TABLE OF CONTENTS
Downton Abbey as a microcosm representing the Kingdom itself
Upstairs vs Downstairs
A Sense of Nostalgia and Englishness
Fashion is the girl´s best friend (regardless of the period)
A Life Long Forgotten
Downton Abbey has become, without a doubt, one of the most popular series in the history of British television. Brought to life under the wings of ITV, it became a method of preserving history and national identity of Great Britain. By watching Downton, people not only spend some quality time entertaining themselves, they also learn about history of their own country and compare the life of the main characters with their own.
Downton Abbey is one of the latest examples of a screen genre that flourished mainly in 1980s and 1990s in Britain during the ´Thatcher´ years. The on-screen representation of the past became favourite way how to preserve history and “Britishness”. Thatcher´s National Heritage Acts of 1980 and 1983 became some kind of a catalyst for producing heritage films and series. For cultural critics the heritage genre was a means for government to create a great ´heritage industry´ that would push Britain under the spotlight of international audiences and help develop interest in Britain´s tourism.
Nowadays, the heritage films and dramas are easily recognisable. It all started with Jane Austen television adaptations by BBC. They portrayed aristocratic mansions and middle-class homes and examined privileged lives of those living in them. Merchant Ivory, Howards End and many more followed, showing precisely the same things. A heritage consumer industry was formed, that ´sold´ the past to audiences not only as an experience, but also as a product that could be bought and enjoyed.
The main purpose of the paper is to discuss the way how the series portraits the remains of a way of life that is no longer lived; the historical setting and characters, the relationship between aristocracy and servants and the impact of historical details that shaped the period and brought significant changes.
Downton Abbey as a microcosm representing the Kingdom itself
“Downton must be self-supporting if it´s to have a chance of survival”
(Season 3, Episode 7)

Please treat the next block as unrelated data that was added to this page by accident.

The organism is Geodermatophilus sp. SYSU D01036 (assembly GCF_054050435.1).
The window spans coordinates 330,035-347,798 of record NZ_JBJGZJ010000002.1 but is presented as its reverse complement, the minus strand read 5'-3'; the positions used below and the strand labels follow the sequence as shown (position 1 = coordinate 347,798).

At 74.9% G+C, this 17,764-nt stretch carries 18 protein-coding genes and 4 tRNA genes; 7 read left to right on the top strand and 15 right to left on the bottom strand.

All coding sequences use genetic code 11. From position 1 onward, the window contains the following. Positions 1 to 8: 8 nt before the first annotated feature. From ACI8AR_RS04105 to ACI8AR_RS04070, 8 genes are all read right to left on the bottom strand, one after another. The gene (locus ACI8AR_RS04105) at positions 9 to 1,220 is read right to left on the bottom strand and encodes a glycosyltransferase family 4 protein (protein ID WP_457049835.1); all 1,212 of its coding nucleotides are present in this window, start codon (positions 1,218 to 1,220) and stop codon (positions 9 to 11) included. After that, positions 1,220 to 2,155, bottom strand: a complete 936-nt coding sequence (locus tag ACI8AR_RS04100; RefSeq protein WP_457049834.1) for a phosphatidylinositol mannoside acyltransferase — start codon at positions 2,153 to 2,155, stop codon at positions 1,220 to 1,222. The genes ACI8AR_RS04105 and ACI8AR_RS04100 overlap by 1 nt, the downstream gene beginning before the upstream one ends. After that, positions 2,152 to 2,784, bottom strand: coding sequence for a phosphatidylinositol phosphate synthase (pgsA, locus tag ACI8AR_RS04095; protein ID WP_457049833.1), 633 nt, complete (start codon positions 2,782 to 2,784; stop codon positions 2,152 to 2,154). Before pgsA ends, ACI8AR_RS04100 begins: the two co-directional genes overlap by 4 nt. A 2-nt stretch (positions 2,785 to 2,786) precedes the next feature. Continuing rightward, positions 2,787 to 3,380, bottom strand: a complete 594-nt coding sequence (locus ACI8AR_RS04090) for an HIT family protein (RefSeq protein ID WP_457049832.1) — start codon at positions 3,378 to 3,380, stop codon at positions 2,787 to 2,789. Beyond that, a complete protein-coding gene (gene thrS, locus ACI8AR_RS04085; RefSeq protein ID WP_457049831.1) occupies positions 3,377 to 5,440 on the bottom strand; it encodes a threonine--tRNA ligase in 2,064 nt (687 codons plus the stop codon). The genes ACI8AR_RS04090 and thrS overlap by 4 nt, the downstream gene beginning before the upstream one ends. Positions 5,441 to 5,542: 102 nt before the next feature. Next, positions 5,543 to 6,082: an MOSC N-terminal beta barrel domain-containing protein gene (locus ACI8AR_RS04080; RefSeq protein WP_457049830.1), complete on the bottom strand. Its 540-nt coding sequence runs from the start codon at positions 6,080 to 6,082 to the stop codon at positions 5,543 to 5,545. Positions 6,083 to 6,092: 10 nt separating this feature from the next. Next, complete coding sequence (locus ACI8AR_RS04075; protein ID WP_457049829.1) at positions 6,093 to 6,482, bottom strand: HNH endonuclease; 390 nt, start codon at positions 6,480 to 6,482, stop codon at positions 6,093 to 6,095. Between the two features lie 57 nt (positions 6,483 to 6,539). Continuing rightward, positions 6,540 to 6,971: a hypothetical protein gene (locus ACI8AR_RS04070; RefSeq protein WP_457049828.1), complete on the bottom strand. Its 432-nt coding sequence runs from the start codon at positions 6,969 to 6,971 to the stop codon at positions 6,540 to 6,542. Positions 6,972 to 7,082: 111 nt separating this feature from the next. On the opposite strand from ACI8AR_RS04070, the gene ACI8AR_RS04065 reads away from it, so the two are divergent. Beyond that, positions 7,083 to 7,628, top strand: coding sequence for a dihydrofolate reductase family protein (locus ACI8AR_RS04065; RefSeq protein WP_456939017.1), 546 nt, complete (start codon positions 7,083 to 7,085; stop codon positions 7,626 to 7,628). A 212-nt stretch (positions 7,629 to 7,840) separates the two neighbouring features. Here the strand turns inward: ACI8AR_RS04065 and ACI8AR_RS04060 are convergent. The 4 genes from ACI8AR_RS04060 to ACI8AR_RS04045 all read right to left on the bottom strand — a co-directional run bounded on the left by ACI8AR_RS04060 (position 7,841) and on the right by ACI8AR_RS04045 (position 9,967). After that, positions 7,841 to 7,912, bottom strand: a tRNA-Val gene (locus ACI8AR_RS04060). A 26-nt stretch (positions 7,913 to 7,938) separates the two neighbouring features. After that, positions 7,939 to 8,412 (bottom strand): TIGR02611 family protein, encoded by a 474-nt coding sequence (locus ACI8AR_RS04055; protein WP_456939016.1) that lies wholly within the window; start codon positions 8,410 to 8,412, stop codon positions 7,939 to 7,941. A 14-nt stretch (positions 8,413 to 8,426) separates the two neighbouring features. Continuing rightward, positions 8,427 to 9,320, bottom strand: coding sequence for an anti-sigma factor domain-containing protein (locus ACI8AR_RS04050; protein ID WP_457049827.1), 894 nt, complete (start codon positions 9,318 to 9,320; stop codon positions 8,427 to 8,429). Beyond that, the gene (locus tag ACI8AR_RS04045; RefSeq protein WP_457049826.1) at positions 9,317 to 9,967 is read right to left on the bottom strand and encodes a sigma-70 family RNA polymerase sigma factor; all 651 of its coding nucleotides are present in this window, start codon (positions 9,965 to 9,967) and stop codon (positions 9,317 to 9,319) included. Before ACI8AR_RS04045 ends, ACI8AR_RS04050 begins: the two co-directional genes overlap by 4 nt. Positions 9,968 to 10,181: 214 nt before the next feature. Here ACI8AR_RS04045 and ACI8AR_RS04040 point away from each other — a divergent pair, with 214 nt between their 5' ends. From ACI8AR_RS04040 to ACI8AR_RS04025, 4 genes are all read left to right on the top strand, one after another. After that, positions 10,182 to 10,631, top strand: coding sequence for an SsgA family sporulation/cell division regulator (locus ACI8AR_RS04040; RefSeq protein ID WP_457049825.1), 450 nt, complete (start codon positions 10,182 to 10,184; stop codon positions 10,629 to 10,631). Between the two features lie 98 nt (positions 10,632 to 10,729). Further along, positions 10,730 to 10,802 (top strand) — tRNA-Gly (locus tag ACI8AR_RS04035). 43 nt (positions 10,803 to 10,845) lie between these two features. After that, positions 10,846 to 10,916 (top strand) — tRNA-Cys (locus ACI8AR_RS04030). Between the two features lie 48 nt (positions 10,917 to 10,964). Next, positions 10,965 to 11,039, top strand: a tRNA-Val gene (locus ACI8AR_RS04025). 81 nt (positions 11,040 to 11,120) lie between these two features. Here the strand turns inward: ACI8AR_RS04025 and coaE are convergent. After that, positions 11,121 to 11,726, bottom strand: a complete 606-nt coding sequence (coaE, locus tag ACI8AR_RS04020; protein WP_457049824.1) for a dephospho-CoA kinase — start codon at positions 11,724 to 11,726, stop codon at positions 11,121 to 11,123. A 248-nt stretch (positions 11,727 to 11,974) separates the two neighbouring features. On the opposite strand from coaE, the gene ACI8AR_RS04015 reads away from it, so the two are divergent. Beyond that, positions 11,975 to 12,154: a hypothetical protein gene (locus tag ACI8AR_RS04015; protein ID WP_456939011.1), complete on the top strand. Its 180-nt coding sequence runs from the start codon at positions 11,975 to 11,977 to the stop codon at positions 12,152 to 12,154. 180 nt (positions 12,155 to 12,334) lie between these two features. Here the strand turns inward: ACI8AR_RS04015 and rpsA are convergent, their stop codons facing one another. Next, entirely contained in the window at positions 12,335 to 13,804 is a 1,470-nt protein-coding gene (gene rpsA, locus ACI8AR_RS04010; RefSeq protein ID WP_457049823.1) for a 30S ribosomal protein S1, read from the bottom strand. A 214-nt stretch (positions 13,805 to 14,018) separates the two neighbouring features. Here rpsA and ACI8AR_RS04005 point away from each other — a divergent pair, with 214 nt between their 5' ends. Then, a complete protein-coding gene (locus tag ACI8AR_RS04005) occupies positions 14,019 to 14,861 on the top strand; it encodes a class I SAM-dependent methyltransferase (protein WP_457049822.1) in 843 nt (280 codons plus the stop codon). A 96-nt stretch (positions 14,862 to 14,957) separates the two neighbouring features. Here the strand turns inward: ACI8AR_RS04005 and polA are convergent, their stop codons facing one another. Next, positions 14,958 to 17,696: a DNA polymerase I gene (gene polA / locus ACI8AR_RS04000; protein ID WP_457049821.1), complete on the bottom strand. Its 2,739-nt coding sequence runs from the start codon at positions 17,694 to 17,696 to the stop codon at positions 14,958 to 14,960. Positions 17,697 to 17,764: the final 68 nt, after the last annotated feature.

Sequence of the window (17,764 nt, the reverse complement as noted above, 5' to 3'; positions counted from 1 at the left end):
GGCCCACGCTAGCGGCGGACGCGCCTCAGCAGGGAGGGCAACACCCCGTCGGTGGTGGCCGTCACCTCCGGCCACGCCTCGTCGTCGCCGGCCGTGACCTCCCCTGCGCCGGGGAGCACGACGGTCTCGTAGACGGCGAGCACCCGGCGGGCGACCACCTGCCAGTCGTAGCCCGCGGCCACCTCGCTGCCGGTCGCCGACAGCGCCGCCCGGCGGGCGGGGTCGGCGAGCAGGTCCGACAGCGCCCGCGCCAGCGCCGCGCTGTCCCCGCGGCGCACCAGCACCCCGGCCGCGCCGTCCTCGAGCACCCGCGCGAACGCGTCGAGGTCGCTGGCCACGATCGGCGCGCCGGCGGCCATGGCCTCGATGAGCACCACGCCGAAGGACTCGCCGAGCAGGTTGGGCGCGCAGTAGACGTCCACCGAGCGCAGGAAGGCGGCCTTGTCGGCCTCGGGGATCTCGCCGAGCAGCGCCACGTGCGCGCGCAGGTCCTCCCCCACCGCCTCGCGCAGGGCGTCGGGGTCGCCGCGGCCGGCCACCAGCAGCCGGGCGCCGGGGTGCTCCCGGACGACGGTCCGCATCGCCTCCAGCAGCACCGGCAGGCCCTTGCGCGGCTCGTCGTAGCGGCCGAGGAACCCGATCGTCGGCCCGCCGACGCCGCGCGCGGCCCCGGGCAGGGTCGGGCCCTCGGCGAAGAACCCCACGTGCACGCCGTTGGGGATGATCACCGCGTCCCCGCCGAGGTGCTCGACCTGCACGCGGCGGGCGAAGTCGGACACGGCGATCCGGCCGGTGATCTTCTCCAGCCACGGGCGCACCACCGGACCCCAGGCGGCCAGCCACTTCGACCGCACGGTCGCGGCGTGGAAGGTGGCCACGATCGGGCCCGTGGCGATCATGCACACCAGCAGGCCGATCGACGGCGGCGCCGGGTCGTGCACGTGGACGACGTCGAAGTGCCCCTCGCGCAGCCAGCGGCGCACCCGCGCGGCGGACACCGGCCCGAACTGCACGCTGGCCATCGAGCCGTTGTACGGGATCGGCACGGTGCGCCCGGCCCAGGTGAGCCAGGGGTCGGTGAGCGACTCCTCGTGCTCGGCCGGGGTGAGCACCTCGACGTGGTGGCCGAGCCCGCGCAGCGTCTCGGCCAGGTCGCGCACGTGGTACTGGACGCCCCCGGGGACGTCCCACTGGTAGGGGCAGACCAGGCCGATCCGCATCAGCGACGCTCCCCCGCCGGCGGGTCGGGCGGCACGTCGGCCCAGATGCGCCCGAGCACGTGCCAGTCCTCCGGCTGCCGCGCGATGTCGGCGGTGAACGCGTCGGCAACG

These were the words that Matthew Crawley addressed to Lord Grantham; they may as well be applied to England itself. The sentence was probably incorporated into the script to point out the parallels between the series and the kingdom. Just like Downton Abbey had been a great and powerful estate for several centuries, England had always been a glorious Kingdom having power over majority of the World. In the period, when the story is set, both Downton Abbey and England feel mismanaged, running out of money and needs to rely on help of others. In the case of Downton, the help comes in the form of Lady Cora and her fortune; she was one of the American heiresses (called also Buccaneers) who arrived to England in 1880s and 1890s in order to increase their social status in Europe and put their money into rescuing great houses in distress. The process of accepting young American women in European families started long before Edwardian era – during the so called “gilded age” of the Victorian era.1 The match between Cora and Robert was operated by Old Lord Grantham and the purpose was exactly the same, to gain fortune and prevent Downton Abbey from the fall in exchange for Cora and her future descendants to have a place in English aristocracy. 2 Victorian era had not been as “gilded” as people thought it to be and the effort of keeping the great nickname alive was only to maintain glory, power and reputation. What is more, there was a strong belief to keep the tradition only for tradition´s sake, because a change was said to be bad and not beneficial for aristocracy and the kingdom itself. 3 Both Downton and England were met with conflicts of ideals and values, which often brought only tension. That is what brought Downton into a war with itself and England at war with the rest of the world.4 All that used to work is no longer sufficient, although changes without thinking things through often lead characters into hurried decisions. On the other hand, changes are sometimes inevitable and risks must be taken into consideration in order to benefit from them. A great example is Sybil´s determination in early feministic ideas; she wants to join women´s suffrage movement without thinking about what would her family say.